Grand Jury Rules Not to Prosecute Cop in Eric Garner’s Death
Five months after the July 17 death of Eric Garner during his violent detainment by police on Staten Island, a grand jury has decided not to indict police officer Daniel Pantaleo, who seemed to have put Garner in a chokehold, in the death of the father of six.
The verdict comes just over one week after the controversial no indictment ruling in the Michael Brown shooting that occurred on Aug. 9. In both cases, a white police officer appears culpable for the death of an unarmed African-American man. As racial discrimination and police brutality continue to dominate the national conversation in the wake of the unrest in Ferguson, Missouri, the underlying similarity between the two cases has amplified the already contentious coverage of the Garner ruling. Given today’s decision, that dialogue will persist both in the media and, perhaps most notably, in the streets of New York and other cities.
As the Daily News reported, both Mayor Bill de Blasio and Police Commissioner William Bratton are well aware that the ruling will incite demonstrations. “People have a right to protest peacefully and we will respect that right,” the mayor said. “But if we think public safety is compromised, then the police will act very assertively to address that problem.”
The police commissioner was more direct. “If they engage in criminal activity such as vandalism, actual crime, they’ll be arrested, quite simply,” he said. That said, he seemed to suggest the protesters had at least a little bit of latitude. “We have the ability to have a level of tolerance,” he said. “This is a department that has a lot of experience dealing with various forms of demonstrations.”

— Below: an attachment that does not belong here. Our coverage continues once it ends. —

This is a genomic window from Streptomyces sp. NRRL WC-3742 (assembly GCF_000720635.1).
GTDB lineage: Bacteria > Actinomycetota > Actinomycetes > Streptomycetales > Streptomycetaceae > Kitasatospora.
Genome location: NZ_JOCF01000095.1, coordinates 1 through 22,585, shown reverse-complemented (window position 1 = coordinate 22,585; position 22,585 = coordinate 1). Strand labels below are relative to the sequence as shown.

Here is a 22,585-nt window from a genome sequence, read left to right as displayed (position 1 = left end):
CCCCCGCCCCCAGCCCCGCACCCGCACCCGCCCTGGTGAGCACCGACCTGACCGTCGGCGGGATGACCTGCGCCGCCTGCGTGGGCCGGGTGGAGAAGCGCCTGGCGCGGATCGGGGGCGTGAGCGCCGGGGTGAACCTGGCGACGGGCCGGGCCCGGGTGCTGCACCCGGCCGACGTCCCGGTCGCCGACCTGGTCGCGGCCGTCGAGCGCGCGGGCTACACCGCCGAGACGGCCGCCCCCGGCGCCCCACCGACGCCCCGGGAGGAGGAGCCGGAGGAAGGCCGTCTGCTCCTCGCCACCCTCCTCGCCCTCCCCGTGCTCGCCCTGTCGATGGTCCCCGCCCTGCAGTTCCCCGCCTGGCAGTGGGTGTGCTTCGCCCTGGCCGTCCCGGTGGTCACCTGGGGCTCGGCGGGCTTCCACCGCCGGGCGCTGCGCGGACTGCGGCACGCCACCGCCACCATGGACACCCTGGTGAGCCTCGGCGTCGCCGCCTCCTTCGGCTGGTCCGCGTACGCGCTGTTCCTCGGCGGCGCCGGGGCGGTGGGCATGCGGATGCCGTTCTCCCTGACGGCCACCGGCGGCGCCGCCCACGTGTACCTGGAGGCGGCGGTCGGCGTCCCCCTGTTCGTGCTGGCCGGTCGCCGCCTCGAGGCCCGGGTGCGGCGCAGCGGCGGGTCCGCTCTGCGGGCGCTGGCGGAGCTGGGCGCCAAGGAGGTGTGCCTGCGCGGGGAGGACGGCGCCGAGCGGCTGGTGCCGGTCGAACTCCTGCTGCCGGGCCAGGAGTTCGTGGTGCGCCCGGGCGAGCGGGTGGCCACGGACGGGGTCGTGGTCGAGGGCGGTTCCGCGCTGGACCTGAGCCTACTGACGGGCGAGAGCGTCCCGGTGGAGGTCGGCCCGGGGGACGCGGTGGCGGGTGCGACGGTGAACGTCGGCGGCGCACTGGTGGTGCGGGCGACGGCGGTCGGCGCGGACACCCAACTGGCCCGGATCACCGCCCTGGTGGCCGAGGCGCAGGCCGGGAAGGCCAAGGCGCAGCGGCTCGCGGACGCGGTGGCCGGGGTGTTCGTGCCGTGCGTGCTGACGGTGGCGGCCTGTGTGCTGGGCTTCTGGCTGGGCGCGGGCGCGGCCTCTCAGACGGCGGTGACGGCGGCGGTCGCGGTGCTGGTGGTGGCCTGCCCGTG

On July 17, police suspected that Garner (who did have a fairly extensive rap sheet) was illegally selling single cigarettes tax-free. When they approached him, a struggle ensued between Pantaleo, Garner and multiple other officers. Pantaleo appears to have put Garner in a chokehold (a move prohibited by the New York Police Department), which may have been what killed the 43-year-old asthma sufferer.
Unlike in the Brown shooting, there is a video of the skirmish between Pantaleo and Garner, which the 23-person grand jury used to decide whether or not there was enough evidence to indict Pantaleo and put him on trial for Garner’s death. In the video, you can plainly see Garner in the what appears to be a chokehold while pinned to the ground. Before passing out, Garner says, “I can’t breathe.” Those were his last words.
The grand jury did view the video, reports say, but elected not to prosecute nonetheless.
A medical examiner ruled Garner’s death a homicide and cited that the cause of death was compression of his neck (chokehold). The examiner did, however, also credit acute and chronic bronchial asthma, obesity and hypertensive cardiovascular disease as contributing factors in the death of the 350-pound Garner, reported CNN.
It is well-known that it is difficult to prosecute officers for using chokeholds in the field. The New Yorker reported that there were 233 allegations of police officers using chokeholds filed with the Civilian Complaint Review Board in 2013, of which more that 60 percent were thrown out because of lack of evidence.